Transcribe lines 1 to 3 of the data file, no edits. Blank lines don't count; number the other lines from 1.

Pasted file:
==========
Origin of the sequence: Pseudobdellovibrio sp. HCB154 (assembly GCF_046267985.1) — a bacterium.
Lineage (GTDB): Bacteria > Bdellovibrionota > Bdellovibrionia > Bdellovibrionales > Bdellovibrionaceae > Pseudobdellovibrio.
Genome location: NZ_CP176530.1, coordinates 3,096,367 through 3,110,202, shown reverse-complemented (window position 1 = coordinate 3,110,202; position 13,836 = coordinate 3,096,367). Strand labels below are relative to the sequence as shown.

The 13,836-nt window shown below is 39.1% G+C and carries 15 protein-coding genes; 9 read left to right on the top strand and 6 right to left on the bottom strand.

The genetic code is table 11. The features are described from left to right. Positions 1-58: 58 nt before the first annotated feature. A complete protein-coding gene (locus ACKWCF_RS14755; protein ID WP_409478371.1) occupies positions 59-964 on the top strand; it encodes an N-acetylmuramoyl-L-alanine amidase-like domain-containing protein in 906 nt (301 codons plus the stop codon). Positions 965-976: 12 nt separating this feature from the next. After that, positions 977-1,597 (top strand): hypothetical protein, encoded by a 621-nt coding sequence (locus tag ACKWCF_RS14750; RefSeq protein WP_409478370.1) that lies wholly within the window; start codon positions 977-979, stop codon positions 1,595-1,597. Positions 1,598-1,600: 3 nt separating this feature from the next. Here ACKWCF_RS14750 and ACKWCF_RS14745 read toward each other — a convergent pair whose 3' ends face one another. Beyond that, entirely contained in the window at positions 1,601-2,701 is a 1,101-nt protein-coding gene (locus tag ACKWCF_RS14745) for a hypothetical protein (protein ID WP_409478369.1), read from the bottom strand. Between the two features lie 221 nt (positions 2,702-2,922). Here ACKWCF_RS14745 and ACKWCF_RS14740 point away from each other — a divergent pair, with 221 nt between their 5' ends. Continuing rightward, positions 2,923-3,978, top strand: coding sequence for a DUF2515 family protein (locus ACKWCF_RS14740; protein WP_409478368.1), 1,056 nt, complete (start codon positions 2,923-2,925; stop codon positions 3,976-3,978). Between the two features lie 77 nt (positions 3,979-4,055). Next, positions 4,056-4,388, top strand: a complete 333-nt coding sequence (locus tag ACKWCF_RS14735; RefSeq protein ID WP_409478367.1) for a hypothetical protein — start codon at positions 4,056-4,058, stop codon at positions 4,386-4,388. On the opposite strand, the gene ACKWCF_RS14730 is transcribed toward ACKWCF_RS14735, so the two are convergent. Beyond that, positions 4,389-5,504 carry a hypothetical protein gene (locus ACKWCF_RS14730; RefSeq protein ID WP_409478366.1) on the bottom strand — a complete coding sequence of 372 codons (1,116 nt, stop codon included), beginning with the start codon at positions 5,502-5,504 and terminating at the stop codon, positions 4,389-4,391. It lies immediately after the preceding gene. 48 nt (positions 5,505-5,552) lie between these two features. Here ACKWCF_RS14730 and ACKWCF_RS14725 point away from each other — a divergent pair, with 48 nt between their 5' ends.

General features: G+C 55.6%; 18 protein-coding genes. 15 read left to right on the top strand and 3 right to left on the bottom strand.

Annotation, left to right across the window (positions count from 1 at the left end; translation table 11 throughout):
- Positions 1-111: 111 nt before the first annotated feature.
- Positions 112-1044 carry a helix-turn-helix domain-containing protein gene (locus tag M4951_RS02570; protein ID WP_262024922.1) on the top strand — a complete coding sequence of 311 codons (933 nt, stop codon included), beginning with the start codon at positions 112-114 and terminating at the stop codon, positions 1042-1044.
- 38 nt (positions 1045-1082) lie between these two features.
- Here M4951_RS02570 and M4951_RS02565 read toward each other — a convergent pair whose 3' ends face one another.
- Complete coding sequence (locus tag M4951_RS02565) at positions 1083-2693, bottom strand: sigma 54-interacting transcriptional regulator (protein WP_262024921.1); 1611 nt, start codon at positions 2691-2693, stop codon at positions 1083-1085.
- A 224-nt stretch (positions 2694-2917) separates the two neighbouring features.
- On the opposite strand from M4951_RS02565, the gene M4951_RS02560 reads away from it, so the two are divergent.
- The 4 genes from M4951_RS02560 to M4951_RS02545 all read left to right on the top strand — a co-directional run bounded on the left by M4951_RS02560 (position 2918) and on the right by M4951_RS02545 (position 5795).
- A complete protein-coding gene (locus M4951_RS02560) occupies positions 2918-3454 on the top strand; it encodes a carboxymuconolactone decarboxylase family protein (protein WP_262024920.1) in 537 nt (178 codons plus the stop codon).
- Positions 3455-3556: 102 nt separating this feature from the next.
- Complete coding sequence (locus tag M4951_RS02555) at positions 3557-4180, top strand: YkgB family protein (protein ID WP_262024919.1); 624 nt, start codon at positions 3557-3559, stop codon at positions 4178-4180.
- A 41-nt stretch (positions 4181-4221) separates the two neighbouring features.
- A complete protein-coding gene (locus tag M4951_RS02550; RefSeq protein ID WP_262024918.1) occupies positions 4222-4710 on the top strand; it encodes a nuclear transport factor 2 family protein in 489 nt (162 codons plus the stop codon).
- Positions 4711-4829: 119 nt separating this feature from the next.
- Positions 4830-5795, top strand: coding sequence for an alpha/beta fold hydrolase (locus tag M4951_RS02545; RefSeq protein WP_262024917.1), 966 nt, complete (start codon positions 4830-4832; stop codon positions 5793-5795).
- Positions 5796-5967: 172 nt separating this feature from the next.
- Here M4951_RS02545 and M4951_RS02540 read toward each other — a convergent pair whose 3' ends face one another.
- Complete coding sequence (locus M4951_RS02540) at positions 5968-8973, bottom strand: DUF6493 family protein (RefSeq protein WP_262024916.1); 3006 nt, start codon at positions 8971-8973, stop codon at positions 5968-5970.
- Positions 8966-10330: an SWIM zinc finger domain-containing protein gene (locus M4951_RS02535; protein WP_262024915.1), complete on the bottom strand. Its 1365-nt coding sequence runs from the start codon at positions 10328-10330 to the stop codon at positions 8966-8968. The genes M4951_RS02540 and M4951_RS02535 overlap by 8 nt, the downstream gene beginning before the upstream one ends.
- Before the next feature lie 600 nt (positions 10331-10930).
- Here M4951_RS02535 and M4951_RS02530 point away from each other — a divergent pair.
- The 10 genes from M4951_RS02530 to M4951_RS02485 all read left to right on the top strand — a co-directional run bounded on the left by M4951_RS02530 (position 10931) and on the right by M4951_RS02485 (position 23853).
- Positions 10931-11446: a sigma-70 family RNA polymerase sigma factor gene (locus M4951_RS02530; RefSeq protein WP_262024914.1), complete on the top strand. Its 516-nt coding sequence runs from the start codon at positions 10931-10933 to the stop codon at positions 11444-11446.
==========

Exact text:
Origin of the sequence: Pseudobdellovibrio sp. HCB154 (assembly GCF_046267985.1) — a bacterium.
Lineage (GTDB): Bacteria > Bdellovibrionota > Bdellovibrionia > Bdellovibrionales > Bdellovibrionaceae > Pseudobdellovibrio.
Genome location: NZ_CP176530.1, coordinates 3,096,367 through 3,110,202, shown reverse-complemented (window position 1 = coordinate 3,110,202; position 13,836 = coordinate 3,096,367). Strand labels below are relative to the sequence as shown.